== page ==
ARCHIVED - NEB’s Response to Pipeline Safety Reviews - Follow-up
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The National Energy Board (NEB or Board) has reviewed both the Senate Committee’s report on Moving Energy Safely: A Study of the Safe Transport of Hydrocarbons by Pipelines, Tankers and Railcars in Canada and the Alberta Pipeline Safety Review report.
The Board agrees with the recommendations relevant to our mandate that are outlined in the Senate Committee’s report on the safe transportation of hydrocarbons, and will continue current initiatives to further improve our regulatory framework based on their proposed improvements.
In addition to key regulatory improvements from the Board’s Action Plan on Safety and Environmental Protection, the NEB is currently developing a safety culture framework. The Board will release its definition of safety culture including the identification of attributes and indicators for public consultation in October of this year - this will address one of the key recommendations in the Senate Committee report.
With respect to the Alberta Pipeline Safety Review, the Board notes the recommendations presented within the report. While the report and its findings are targeted towards the Alberta provincial regulator, the NEB, as the regulator responsible for pipeline safety across Canada, already has in place a regulatory framework that reflects the essence of the recommendations made by Group 10. In noting the recommendations, the Board has identified some information in the report that could be potentially misleading and we would like to clarify some points about NEB regulations.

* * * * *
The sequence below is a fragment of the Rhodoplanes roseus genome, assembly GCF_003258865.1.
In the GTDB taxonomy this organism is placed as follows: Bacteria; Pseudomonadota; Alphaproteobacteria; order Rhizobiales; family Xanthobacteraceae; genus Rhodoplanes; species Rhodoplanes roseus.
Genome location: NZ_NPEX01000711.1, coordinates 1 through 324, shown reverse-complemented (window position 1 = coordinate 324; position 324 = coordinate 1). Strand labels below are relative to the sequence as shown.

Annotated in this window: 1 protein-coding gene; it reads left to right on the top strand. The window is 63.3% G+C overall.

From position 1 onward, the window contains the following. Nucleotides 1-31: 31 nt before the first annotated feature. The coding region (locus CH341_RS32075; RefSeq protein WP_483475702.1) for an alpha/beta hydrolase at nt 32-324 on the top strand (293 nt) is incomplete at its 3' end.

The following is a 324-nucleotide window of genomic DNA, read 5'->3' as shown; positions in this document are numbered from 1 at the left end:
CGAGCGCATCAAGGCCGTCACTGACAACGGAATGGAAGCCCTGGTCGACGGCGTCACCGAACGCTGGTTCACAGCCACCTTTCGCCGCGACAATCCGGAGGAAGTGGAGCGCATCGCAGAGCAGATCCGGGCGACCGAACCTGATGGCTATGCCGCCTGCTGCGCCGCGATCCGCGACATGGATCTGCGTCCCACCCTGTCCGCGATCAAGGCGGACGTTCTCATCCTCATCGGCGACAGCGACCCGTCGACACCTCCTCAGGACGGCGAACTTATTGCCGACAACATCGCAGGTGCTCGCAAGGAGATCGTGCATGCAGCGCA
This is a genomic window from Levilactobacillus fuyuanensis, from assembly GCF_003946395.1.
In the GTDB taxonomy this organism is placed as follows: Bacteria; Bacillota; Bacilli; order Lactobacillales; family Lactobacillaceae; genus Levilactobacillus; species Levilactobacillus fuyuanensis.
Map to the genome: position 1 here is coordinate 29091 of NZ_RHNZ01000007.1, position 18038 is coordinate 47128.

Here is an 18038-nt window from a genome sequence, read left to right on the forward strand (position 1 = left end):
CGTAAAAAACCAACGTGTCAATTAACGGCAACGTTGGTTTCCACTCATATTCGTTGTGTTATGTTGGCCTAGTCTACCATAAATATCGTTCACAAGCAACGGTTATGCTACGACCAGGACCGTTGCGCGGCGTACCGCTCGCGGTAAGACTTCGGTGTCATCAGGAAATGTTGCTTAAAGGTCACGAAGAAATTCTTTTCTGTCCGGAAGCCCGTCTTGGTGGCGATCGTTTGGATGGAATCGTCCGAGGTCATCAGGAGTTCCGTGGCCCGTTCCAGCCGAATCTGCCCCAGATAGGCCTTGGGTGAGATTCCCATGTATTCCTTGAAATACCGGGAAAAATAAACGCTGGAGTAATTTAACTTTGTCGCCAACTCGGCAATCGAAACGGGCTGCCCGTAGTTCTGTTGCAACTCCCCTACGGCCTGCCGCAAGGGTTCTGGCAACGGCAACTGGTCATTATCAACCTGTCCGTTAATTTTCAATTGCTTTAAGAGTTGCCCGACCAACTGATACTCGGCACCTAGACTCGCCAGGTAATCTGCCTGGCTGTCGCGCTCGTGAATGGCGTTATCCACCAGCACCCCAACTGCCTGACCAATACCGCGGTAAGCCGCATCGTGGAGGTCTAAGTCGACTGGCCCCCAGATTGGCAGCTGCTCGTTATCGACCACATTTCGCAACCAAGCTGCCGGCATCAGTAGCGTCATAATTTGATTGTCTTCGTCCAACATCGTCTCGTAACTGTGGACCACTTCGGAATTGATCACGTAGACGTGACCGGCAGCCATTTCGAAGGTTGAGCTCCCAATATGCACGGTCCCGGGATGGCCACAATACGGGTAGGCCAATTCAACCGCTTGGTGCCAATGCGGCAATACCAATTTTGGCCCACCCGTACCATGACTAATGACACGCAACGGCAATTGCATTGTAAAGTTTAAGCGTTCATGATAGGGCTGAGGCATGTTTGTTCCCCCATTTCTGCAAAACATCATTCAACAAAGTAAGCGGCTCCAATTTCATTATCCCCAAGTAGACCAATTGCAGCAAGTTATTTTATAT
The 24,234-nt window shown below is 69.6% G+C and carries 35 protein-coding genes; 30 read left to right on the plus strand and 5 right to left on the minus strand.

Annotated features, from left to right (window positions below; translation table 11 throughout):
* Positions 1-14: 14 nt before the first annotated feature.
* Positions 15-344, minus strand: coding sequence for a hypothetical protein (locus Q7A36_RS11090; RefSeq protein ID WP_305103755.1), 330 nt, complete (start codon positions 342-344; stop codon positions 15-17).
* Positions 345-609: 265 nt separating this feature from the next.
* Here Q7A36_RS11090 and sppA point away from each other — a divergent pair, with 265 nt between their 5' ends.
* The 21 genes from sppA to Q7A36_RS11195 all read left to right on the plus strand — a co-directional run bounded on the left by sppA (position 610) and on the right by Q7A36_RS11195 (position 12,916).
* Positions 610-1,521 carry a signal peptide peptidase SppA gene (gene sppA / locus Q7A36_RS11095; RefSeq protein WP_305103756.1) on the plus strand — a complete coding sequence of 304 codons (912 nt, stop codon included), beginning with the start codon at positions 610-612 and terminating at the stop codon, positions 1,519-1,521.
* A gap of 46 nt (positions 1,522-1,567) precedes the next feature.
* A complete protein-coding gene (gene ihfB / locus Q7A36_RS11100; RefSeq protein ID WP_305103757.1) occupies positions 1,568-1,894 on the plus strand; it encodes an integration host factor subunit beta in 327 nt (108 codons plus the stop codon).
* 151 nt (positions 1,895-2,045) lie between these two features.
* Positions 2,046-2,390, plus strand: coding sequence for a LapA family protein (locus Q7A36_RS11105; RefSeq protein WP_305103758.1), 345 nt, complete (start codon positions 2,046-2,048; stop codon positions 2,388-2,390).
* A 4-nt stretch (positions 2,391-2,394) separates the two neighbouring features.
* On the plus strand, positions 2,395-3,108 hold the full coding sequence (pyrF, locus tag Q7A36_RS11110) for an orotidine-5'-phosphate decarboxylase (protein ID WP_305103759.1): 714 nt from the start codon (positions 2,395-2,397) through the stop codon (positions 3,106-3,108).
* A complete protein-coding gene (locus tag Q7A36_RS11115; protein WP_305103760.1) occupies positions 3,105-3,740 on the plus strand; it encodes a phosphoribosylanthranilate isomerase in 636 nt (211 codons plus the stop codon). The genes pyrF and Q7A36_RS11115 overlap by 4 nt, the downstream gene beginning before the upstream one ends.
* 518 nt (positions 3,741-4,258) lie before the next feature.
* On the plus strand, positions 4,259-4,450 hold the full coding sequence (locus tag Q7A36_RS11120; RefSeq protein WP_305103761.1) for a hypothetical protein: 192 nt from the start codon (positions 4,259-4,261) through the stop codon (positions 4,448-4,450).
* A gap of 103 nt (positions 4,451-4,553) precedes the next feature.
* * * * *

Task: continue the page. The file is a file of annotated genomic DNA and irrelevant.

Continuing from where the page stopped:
The Board’s regulatory strategy is performance-based for all companies it regulates and we use a risk-informed approach to determine appropriate compliance verification activities and degree of regulatory oversight. This approach includes specific requirements pertaining to integrity management such as a facilities’, location, type, age, and operating history.
The Board completes audits and inspections on a regular basis. In 2012, we received an additional $13.5 million to double the number of audits and increase inspections from 100 to 150. In the 2012/2013 fiscal, the Board completed six audits, and over 180 inspections (of which 34 were directly related to integrity management).
The Board has also noted that the comparison table on page 23 of the report does not take into account the incorporation of Canadian Standards Association (CSA) requirements within our Onshore Pipeline Regulations. CSA standards contain provisions for the safe operation of energy infrastructure including requirements for the safety of pipelines at or near water crossings. The Board has available on its website FAQs that provides further information on the subject.
The NEB is a life-cycle regulator, and has regulation, guidance and policies in place to address every aspect of a project from design, through construction and operation, up to eventual abandonment. We will continue to do all we can to protect the public and the environment.
We have also provided some helpful links below to provide further information about how the Board regulates energy infrastructure in Canada.
- Pipeline Regulation in Canada: A Guide for Landowners and the Public
- NEB Action Plan on Safety and Environmental Protection
- Damage Prevention
- Pipeline Performance Measures
- Cooperation with other Agencies
- Memoranda of Understanding with other Government Agencies and Related Organization
- Pipeline Abandonment
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